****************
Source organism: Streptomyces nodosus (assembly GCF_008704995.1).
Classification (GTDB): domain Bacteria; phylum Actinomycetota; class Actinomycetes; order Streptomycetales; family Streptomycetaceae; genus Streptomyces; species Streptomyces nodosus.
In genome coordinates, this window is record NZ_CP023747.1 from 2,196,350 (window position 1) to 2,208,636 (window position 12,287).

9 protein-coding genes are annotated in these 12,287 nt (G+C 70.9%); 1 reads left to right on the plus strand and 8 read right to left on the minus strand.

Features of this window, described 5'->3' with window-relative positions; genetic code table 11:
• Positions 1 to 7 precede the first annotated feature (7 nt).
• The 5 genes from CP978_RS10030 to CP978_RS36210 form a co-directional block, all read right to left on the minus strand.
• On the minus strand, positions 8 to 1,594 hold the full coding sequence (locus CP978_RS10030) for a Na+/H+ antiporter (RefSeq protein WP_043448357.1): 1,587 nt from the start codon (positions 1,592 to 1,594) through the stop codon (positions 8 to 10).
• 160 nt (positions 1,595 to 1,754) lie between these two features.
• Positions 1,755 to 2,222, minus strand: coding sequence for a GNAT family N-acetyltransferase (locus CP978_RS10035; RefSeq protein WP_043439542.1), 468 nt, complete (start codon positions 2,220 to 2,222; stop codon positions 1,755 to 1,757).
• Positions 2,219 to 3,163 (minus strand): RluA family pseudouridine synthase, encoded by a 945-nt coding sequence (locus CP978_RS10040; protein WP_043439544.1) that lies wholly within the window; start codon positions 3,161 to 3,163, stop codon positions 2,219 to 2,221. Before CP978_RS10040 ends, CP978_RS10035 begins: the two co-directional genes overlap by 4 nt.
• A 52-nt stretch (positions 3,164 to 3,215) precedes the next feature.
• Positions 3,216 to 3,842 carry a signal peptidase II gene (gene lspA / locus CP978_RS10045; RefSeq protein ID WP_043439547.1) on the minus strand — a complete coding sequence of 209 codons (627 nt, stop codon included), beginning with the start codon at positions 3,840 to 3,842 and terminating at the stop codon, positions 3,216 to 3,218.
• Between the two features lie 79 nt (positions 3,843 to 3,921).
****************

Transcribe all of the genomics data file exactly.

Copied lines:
Source organism: Streptomyces nodosus (assembly GCF_008704995.1).
Classification (GTDB): domain Bacteria; phylum Actinomycetota; class Actinomycetes; order Streptomycetales; family Streptomycetaceae; genus Streptomyces; species Streptomyces nodosus.
In genome coordinates, this window is record NZ_CP023747.1 from 2,196,350 (window position 1) to 2,208,636 (window position 12,287).

9 protein-coding genes are annotated in these 12,287 nt (G+C 70.9%); 1 reads left to right on the plus strand and 8 read right to left on the minus strand.

Features of this window, described 5'->3' with window-relative positions; genetic code table 11:
• Positions 1 to 7 precede the first annotated feature (7 nt).
• The 5 genes from CP978_RS10030 to CP978_RS36210 form a co-directional block, all read right to left on the minus strand.
• On the minus strand, positions 8 to 1,594 hold the full coding sequence (locus CP978_RS10030) for a Na+/H+ antiporter (RefSeq protein WP_043448357.1): 1,587 nt from the start codon (positions 1,592 to 1,594) through the stop codon (positions 8 to 10).
• 160 nt (positions 1,595 to 1,754) lie between these two features.
• Positions 1,755 to 2,222, minus strand: coding sequence for a GNAT family N-acetyltransferase (locus CP978_RS10035; RefSeq protein WP_043439542.1), 468 nt, complete (start codon positions 2,220 to 2,222; stop codon positions 1,755 to 1,757).
• Positions 2,219 to 3,163 (minus strand): RluA family pseudouridine synthase, encoded by a 945-nt coding sequence (locus CP978_RS10040; protein WP_043439544.1) that lies wholly within the window; start codon positions 3,161 to 3,163, stop codon positions 2,219 to 2,221. Before CP978_RS10040 ends, CP978_RS10035 begins: the two co-directional genes overlap by 4 nt.
• A 52-nt stretch (positions 3,164 to 3,215) precedes the next feature.
• Positions 3,216 to 3,842 carry a signal peptidase II gene (gene lspA / locus CP978_RS10045; RefSeq protein ID WP_043439547.1) on the minus strand — a complete coding sequence of 209 codons (627 nt, stop codon included), beginning with the start codon at positions 3,840 to 3,842 and terminating at the stop codon, positions 3,216 to 3,218.
• Between the two features lie 79 nt (positions 3,843 to 3,921).